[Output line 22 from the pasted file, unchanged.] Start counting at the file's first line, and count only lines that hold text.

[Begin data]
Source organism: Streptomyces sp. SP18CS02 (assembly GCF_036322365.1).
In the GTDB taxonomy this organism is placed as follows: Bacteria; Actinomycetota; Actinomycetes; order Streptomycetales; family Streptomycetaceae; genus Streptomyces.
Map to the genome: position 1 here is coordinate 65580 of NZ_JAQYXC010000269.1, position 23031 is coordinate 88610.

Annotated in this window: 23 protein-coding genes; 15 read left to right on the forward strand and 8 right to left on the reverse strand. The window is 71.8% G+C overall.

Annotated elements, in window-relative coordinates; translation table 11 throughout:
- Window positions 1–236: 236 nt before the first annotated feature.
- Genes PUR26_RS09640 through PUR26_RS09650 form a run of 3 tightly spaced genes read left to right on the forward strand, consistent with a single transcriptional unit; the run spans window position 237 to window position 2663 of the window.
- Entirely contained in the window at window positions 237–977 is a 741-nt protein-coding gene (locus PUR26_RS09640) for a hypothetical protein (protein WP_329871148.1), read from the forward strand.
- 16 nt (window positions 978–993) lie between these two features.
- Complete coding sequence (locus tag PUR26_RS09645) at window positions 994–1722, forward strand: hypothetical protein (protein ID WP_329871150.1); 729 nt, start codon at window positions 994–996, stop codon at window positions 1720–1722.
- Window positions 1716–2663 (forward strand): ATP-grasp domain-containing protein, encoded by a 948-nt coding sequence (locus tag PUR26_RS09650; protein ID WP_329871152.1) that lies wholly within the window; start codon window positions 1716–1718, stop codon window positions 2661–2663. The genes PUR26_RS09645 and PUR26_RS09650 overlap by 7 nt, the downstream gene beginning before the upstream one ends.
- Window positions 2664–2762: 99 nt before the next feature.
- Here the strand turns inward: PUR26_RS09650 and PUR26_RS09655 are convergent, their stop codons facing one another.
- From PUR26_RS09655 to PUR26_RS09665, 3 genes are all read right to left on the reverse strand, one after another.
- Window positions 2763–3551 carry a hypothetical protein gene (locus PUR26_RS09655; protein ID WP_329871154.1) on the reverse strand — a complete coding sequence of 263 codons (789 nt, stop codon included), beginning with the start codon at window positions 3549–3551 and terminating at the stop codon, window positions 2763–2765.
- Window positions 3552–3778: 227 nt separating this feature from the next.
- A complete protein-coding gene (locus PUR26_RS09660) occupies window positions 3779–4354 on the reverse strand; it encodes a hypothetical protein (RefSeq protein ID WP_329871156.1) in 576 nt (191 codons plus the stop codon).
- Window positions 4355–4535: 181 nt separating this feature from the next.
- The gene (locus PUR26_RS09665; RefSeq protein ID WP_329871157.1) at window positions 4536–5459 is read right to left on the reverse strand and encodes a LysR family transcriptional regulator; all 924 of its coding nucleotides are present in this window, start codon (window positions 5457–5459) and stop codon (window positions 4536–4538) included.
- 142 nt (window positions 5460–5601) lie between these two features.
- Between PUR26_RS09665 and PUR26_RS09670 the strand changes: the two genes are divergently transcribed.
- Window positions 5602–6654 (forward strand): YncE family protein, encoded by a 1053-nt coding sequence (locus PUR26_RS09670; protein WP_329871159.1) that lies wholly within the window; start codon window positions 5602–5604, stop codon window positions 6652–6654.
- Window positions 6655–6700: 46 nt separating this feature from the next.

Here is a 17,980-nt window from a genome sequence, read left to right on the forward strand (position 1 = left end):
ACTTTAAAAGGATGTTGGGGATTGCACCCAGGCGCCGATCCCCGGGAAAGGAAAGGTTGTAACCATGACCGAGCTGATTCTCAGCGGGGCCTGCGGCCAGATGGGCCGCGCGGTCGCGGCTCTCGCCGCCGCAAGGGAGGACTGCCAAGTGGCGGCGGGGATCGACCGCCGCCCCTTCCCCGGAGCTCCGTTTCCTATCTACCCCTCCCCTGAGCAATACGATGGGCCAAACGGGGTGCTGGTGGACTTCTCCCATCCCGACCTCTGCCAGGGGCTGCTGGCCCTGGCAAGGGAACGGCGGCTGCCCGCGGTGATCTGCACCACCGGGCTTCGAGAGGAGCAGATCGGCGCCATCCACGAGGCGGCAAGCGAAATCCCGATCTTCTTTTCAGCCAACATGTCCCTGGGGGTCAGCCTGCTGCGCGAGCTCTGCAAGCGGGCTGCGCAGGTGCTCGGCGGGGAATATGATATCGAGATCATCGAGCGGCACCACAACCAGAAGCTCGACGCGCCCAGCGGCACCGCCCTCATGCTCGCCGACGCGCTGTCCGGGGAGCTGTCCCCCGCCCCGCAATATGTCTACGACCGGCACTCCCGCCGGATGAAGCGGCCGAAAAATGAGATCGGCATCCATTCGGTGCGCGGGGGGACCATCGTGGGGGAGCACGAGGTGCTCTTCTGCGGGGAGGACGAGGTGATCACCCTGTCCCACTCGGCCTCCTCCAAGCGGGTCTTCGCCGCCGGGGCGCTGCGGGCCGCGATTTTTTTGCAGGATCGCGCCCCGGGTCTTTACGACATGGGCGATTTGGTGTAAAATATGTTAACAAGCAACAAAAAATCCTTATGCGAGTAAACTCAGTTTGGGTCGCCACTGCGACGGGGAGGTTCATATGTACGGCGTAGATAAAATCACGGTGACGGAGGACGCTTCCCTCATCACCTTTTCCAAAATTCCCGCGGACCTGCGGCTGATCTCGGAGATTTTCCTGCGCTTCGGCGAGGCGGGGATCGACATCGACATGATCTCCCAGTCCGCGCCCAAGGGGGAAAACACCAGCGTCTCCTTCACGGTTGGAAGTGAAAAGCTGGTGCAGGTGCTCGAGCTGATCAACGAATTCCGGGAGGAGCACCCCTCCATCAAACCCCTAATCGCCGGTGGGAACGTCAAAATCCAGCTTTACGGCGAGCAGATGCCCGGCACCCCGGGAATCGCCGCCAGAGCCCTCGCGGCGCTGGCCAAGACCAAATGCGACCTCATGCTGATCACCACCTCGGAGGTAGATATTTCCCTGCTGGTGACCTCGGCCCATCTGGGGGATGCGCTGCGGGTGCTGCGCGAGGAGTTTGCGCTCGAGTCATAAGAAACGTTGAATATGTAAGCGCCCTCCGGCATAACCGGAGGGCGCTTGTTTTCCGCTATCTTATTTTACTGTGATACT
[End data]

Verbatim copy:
- Window positions 5602–6654 (forward strand): YncE family protein, encoded by a 1053-nt coding sequence (locus PUR26_RS09670; protein WP_329871159.1) that lies wholly within the window; start codon window positions 5602–5604, stop codon window positions 6652–6654.